-- Michael Klayman (michael@schneideroptics.com), December 07, 2000.

Wayne, I'm sorry to hear that! this makes things a bit more difficult indeed. I guess I have had a good luck!

-- Paul Schilliger (pschilliger@smile.ch), December 07, 2000.

Geoffrey,

I am not sure that the comparison of the apo germinar and the Nikkor T is a fair one. Telephoto designs like the T nikkors are hard pressed match the performance of a non tele. They do have other advantages.

-- Pat Raymore (patrick.f.raymore@kp.org), December 08, 2000.



Pat,

I'll be interested to know which lens you would pick. Thanks!

-- Geoffrey Chen (db45tek@aol.com), December 08, 2000.


To Wayne's point, MTFs provided by Rodenstock, like those of Zeiss and Schneider are obtained from computerized calculations, rather than actually measured on all lenses. That said, all these manufacturers test their finished product to see that it complies with design specs. Testing each individual lens would add significantly to its cost. So how well do those design specs agree with reality? Photodo.com, in Sweden has tested hundreds of lenses, some which happen to be made by Zeiss. While the Photodo MTFs are not precisely identical to Zeiss design specs, they are close enough to validate Zeiss's MTFs. Yes I already hear some people saying they donít trust Photodo's MTFs because of their close relationship with Hasselblad. Interestingly then, Photodo's highest numbers have gone to a Canon, not a Zeiss lens. Now, Wayne, the G-Claron you praise has MTFs by Schneider that say it is, as you say, a good lens. It is, with the limitations revealed by those same MTFs, which also tell us it is not quite as good at infinity as at close range, because of a sharp drop in MTF beyond about 40% of the image circle diameter. Even though those MTFs were not run on your own lens, they do have meaning that can't be reasonably dismissed. Other manufacturers prefer to lean on customersí faith or the manufacturer's good reputation, and tell the customer nothing about what they can expect other than worn out and meaningless marketing superlatives. As fortunately, the world has more than Nikon and Fuji I do not feel I need to buy on faith which is not the same thing as saying their products are bad. As for the Fuji 300C, I personally know this lens is used by David Muench who uses it in spite of the fact that as he put it, he has to be careful since the lens is prone to flare. Want to see flare? look at David's book Plateau Light. The Apo Ronar was always marketed by Rodenstock for process work and that, I think has scared landscape photographers away from it. If you want ZERO distortion, the AR will give you that at 1:1. But getting the same distortion with it that you get with the best plastmats, at infinity, is no mean thing either, even if it is not zero. In this forum's other sections there are ratings for lenses. Look up the AR and I think you will agree that the MTFs, even if they are per design, are no coincidence. Bruce, I hope this helps.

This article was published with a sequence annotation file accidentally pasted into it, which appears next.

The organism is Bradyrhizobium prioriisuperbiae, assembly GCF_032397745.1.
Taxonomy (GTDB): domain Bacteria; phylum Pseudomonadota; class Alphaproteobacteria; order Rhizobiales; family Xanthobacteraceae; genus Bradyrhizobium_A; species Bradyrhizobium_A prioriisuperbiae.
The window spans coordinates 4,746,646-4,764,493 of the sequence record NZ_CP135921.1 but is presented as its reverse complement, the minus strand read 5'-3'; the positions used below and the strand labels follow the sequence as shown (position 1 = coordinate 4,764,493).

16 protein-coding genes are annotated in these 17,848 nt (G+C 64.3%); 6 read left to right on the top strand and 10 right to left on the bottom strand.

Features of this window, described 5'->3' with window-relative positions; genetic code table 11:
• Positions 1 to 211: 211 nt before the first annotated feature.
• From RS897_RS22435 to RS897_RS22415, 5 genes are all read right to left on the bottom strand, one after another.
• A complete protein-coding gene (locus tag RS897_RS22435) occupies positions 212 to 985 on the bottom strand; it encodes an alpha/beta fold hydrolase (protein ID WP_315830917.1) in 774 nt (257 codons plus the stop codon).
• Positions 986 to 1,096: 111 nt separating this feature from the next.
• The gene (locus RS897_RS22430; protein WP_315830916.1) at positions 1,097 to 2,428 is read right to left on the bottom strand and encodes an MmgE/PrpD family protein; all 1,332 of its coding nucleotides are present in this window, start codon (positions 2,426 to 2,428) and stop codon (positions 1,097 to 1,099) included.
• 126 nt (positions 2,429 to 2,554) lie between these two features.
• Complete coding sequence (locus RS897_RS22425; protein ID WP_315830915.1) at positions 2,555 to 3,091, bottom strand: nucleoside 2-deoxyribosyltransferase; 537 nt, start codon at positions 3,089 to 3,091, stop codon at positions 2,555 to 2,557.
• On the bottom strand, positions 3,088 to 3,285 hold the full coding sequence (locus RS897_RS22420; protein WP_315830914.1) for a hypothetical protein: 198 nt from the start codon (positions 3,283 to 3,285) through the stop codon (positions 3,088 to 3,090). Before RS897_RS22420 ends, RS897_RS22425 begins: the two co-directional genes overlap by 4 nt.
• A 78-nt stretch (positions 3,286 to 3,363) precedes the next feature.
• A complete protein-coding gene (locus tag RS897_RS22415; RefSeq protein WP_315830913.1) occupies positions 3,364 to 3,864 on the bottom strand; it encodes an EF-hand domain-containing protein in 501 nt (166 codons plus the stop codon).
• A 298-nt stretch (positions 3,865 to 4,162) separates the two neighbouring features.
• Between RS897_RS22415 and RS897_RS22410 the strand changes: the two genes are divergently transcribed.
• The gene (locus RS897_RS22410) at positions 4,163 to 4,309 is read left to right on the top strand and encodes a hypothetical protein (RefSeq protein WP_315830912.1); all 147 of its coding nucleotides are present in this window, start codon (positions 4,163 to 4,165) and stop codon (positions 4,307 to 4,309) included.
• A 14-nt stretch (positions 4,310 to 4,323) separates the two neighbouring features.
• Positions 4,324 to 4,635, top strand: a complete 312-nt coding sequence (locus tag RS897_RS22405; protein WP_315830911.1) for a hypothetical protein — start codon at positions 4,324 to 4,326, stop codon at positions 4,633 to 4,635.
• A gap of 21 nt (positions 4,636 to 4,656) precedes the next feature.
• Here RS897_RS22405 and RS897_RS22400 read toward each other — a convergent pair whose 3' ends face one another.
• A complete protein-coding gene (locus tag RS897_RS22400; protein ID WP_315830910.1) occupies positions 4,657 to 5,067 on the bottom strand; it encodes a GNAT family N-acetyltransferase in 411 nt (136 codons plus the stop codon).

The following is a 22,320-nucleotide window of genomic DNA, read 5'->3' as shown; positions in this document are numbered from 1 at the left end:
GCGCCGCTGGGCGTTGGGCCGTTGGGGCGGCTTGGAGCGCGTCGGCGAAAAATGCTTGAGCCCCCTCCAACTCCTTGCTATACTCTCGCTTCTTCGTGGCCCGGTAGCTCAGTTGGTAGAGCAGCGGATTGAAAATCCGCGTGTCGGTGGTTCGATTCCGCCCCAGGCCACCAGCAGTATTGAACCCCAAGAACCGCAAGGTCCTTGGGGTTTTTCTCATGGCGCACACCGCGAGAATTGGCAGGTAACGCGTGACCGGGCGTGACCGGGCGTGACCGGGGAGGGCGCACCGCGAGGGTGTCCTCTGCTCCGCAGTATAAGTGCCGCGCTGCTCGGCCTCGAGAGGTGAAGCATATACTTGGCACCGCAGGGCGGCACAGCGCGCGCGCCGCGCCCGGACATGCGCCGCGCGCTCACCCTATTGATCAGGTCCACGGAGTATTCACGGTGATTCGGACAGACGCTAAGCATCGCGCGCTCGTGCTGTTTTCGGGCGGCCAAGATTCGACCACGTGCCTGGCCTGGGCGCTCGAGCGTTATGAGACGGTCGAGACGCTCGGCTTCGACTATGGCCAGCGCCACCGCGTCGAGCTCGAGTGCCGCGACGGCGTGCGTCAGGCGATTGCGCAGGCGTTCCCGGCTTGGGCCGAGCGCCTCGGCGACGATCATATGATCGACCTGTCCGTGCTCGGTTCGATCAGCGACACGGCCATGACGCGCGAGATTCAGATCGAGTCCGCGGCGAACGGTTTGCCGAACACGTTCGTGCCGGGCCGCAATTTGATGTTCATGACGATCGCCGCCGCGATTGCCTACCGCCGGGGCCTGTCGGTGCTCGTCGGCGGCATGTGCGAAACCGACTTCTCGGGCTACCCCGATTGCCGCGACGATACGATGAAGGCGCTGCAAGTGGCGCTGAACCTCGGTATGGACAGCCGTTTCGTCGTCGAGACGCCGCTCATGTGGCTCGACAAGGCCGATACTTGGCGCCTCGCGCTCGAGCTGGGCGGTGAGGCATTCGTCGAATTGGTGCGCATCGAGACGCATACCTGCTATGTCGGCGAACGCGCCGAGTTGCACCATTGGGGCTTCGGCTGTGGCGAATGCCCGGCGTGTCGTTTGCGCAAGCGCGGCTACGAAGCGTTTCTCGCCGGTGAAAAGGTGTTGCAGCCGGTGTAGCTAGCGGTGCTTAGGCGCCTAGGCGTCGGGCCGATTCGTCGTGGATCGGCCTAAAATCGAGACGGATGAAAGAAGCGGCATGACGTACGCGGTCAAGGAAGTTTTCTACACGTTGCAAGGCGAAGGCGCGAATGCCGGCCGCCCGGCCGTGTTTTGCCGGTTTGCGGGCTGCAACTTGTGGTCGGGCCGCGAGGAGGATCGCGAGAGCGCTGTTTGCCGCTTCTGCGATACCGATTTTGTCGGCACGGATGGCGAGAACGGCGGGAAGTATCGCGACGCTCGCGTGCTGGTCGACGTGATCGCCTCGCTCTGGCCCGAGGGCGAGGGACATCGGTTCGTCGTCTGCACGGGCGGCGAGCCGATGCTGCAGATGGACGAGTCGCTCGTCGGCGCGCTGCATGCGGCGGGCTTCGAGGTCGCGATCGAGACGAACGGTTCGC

-- Julio Fernandez (gluemax@ra.auracom.com), December 10, 2000.

David Muench uses his Fuji 300C on a 4x5 Master Technica. The lens has a 420mm image circle at infinity. That's a lot of light to be bouncing around inside a smaller camera's bellows. I'm not surprised he has to be careful about flare in that situation. On an 8x10 it doesn't seem to be a problem.

-- Sal Santamaura (bc_hill@qwestinternet.net), December 11, 2000.

Sal: you get a point, to a point. Light bouncing around bellows from a large IC will can indeed deteriorate the image. It is also true that lenses prone to flare will cause a small bright object (e.g. sun) to be imaged with light being scattered around with a halo effect. This has nothing to do with IC or image format. It has been stated that the Fuji 300 is multicoated. If it is, it certainly is not the manufacturer who says it. Fuji lenses with the designation EBC are coated by what Fuji calls Electron Beam, but nowhere I know, including their 4 sheet brochure, is it mentioned that EBC means anything made other than the coating method. Presumably EBC is just an electrical discharge used to spray the coating substance on the lens. EBC then, means how the coating was applied but it neither says what the coating is, nor how many times it is applied, nor the merits of doing so. Sal, perhaps you have other information I do not know about and if you do you may be good enough to share it. But what I do know is people's natural response to missing information is to fill the voids, nature abhors a vacuum!